This was a truth that repeatedly obtruded. Back in 1902, Kojima had hoped to make the first ascent of Yari-ga-take, then thought by some to be Japan's second-highest mountain. Instead, he found an Army survey marker waiting for him on the summit. Much the same thing happened in 1909, when he led an expedition into the Southern Alps. Atop Warusawa-dake, his party found signs that others had been there before them:

Three shrines of unvarnished wood stood there and a rusted iron banner leaned into a rocky niche. And nearby, the pilgrims had left scattered on the ground wooden tablets inscribed with the name of the deity Arakawa Daimyōjin. (Nihon Hyakumeizan).

Survey tower on Akaishi
When they got to Akaishi-dake, they found a more modern memento – a survey tower of such heroic proportions that they felt obliged to have their group photo taken in front of it. And there they all are, the leading activists and pioneers of the early Sangaku-kai: Kojima Usui himself (second from left, front row), Takano Takazō, the naturalist, Takatō Shoku, the club’s bankroller, Nakamura Seitarō, the fledgling artist, and Saegusa Inosuke, who could claim the first modern ascent of Kita-dake.

Still, a golden age is what you make it. In the same memorable summer, Udono Masao, a civil servant on leave from Korea, achieved what was almost certainly the first crossing of the Dai-Kiretto. No monk or surveyor had ever ventured onto this fearsomely exposed ridge between Kita-Hodaka and Minami-dake in the Northern Alps.

And sometimes the Sangaku-kai men made genuine geographical discoveries, as when, in 1907, Shimura Urei, a teacher and pioneer mountain photographer, looked down from the summit of Washiba-dake:

Kojima's expedition sets out
(sketch by Ibaraki Inokichi)
"I saw a small pond below and to the south, for all the world like an eruption crater … this crater on Washiba is probably a surprise for the world."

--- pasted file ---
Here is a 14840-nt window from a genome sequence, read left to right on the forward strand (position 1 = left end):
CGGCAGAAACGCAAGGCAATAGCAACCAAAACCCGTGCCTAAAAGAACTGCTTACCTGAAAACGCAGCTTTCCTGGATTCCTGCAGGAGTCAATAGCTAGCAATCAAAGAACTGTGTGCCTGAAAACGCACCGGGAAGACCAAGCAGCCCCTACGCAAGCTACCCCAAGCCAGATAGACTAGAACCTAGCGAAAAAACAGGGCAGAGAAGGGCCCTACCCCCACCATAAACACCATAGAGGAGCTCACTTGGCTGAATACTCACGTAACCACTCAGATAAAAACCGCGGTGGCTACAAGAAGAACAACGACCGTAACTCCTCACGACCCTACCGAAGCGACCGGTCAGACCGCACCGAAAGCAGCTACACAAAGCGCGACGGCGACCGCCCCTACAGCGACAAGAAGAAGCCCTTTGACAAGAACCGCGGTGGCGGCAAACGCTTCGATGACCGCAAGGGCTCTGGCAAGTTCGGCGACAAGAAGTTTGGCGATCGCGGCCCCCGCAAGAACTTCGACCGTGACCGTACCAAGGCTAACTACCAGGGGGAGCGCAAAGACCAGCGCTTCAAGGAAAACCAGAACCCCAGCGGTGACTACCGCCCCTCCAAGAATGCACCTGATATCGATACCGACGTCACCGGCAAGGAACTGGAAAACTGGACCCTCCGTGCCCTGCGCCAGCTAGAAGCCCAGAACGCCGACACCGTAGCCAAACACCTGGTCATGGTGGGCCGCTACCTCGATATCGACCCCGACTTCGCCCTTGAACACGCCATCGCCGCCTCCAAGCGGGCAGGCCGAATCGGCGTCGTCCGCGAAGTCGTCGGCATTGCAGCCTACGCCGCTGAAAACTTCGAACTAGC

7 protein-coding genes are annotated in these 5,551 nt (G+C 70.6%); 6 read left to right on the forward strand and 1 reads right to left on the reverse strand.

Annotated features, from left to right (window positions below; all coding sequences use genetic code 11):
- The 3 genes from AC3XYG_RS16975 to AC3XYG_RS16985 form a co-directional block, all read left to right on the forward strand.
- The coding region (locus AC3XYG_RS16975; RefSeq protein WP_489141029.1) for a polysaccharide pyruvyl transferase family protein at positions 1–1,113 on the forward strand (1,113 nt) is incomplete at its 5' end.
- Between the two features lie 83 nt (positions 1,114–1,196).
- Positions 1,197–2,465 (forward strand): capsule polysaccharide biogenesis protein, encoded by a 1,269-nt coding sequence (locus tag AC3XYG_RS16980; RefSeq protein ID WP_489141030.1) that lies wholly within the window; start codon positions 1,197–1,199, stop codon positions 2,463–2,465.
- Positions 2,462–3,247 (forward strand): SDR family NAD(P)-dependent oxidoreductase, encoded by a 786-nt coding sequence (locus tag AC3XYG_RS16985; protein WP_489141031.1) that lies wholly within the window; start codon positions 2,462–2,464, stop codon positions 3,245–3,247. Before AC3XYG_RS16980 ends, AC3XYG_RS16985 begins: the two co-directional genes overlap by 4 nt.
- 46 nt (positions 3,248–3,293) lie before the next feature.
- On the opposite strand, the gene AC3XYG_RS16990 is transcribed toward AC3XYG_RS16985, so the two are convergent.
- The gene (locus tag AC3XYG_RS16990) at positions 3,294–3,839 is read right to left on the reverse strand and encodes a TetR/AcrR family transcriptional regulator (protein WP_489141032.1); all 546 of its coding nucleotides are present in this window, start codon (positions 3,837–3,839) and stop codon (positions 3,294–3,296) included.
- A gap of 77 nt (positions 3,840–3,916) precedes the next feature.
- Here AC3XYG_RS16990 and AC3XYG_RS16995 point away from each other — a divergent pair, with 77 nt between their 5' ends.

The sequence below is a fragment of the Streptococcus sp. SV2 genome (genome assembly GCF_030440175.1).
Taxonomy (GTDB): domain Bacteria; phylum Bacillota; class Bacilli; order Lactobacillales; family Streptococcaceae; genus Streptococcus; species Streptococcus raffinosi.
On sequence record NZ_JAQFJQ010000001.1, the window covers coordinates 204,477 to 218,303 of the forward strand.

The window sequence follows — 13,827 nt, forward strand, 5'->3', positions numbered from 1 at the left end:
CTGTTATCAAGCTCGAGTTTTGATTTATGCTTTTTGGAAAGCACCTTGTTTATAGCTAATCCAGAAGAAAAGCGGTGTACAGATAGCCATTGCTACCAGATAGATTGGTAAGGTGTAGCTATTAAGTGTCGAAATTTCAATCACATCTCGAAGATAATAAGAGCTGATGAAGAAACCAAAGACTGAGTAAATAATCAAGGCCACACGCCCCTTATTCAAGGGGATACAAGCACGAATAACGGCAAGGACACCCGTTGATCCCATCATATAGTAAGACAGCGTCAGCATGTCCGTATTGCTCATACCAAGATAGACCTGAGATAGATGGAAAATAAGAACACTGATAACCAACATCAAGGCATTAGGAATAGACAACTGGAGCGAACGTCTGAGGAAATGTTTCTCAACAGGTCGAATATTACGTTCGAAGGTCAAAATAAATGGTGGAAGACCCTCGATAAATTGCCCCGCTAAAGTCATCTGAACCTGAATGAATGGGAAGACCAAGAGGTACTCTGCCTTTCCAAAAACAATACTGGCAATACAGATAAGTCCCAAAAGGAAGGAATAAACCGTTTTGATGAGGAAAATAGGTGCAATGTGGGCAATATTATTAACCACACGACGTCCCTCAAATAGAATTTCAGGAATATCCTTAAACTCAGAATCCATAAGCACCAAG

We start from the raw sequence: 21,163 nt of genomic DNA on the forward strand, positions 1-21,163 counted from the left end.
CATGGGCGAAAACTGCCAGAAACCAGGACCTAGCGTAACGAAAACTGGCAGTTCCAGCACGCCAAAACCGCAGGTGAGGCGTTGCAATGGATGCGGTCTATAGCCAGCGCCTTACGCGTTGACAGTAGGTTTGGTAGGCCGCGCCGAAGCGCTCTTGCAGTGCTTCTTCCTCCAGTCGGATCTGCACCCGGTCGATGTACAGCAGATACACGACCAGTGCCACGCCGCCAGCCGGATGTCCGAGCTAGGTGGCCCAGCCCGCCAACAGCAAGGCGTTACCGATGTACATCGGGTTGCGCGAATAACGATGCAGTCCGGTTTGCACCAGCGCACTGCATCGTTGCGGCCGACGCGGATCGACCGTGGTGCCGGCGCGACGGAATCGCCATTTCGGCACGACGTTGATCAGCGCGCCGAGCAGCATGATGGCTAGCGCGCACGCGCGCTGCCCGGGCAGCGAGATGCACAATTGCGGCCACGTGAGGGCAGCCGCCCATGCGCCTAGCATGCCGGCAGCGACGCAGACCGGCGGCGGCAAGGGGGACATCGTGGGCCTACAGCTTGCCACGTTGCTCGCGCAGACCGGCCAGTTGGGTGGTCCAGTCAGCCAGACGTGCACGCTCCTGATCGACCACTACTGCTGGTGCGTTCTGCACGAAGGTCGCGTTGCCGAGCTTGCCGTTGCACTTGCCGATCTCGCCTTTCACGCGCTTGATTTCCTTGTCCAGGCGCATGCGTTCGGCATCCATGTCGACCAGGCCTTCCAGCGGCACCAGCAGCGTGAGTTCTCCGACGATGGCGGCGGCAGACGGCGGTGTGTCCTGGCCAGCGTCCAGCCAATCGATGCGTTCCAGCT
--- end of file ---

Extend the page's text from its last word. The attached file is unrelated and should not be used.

Soon, the surveyors would come out with accurate 1:50,000-scale maps of the Northern Alps, eliminating the last opportunities for such finds. With the maps would come mountain huts and new hiking trails. Many more people would be able to enjoy the mountains - yet something would be lost. As Fukada Kyuya would one day put it, “Today, mountaineering is much more convenient but it has lost this element of surprise and wonder.”

References

All photos copyright of Yama to Keikoku illustrated history of Japanese mountaineering (目で見る日本登山史 by 川崎吉光、山と渓谷社).

Monday, September 30, 2013

Hotly debated ice

How a pioneer alpinist helped to push the case for Japan’s vanished glaciers.

Summer 1902 was a pivotal season in the history of Japanese mountain exploration. On August 17, the banker and journalist Kojima Usui (1873-1948) scrambled to the top of Yari-ga-take. “For why?” he later explained, “Because Yari is high, Yari is sharp, and Yari is steep.” This was the first time that anybody had expressed a modern, alpinistic impulse in Japanese. Novel though it was, the rationale soon caught on. A few years later, Kojima founded Japan's first alpine club.

Evidence for ancient glaciers? The striated "Red Rock" on Shirouma
In the very same month, a young geographer strode over the summit of Shirouma, another high peak in the Hida mountains. Yamasaki Naomasa (1870-1929) had just returned from Europe, where he'd studied under the greatest glaciologist of the age, and he knew exactly what to look for. On his way down the Great Snow Valley, he found telltale scratchmarks engraved on a streamlined red boulder. To the expert eye, this suggested that an ancient glacier had once scoured the valley.

Yamasaki Naomasa